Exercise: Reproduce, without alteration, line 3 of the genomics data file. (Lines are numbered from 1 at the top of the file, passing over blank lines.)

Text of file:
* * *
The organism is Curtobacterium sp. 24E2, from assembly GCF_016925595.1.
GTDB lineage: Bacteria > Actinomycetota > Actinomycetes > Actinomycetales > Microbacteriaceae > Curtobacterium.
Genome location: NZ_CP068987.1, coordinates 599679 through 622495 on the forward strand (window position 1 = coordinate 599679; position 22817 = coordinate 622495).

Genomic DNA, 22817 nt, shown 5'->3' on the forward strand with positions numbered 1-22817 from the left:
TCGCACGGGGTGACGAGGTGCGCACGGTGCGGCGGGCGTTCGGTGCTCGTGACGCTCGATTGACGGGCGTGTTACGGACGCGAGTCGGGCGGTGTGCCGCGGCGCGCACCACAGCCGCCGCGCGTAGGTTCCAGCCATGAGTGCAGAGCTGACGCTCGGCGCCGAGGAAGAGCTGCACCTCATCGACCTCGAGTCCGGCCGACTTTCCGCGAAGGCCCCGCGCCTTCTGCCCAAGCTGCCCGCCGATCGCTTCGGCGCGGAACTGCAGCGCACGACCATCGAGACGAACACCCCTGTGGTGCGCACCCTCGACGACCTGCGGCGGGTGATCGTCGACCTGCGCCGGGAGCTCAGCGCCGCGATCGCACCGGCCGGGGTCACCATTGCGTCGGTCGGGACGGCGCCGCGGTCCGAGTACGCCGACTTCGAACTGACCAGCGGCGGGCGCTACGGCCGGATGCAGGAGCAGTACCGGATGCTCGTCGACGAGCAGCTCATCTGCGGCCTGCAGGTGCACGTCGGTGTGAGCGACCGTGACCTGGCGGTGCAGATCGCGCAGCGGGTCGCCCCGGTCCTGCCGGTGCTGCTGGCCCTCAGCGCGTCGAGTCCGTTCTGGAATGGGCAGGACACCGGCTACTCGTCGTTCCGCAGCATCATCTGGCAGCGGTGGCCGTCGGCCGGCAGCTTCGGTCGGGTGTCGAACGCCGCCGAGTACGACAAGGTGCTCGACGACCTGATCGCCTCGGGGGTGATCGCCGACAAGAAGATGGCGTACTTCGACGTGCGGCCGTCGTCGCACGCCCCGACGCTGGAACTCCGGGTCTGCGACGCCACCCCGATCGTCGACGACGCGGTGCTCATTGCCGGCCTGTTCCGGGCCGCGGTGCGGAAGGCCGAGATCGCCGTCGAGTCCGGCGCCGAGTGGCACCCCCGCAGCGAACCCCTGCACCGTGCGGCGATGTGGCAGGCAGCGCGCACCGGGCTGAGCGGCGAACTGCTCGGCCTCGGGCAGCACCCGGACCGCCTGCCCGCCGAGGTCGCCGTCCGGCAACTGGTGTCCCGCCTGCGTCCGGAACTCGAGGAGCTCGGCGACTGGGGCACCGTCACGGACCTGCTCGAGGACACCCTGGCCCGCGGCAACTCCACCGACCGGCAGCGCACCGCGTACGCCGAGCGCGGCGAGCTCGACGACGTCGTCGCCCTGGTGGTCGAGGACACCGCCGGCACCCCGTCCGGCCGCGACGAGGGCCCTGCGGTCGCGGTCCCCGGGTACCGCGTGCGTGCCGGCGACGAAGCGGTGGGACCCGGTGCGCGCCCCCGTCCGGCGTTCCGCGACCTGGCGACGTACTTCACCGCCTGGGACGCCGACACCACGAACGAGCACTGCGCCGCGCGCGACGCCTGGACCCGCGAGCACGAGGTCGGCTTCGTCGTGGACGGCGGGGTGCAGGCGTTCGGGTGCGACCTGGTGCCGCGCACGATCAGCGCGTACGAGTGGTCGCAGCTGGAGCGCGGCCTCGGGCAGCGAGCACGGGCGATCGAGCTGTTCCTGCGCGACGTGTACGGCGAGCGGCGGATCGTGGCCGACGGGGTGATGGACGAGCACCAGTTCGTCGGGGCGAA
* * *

Genome location: NZ_CP068987.1, coordinates 599679 through 622495 on the forward strand (window position 1 = coordinate 599679; position 22817 = coordinate 622495).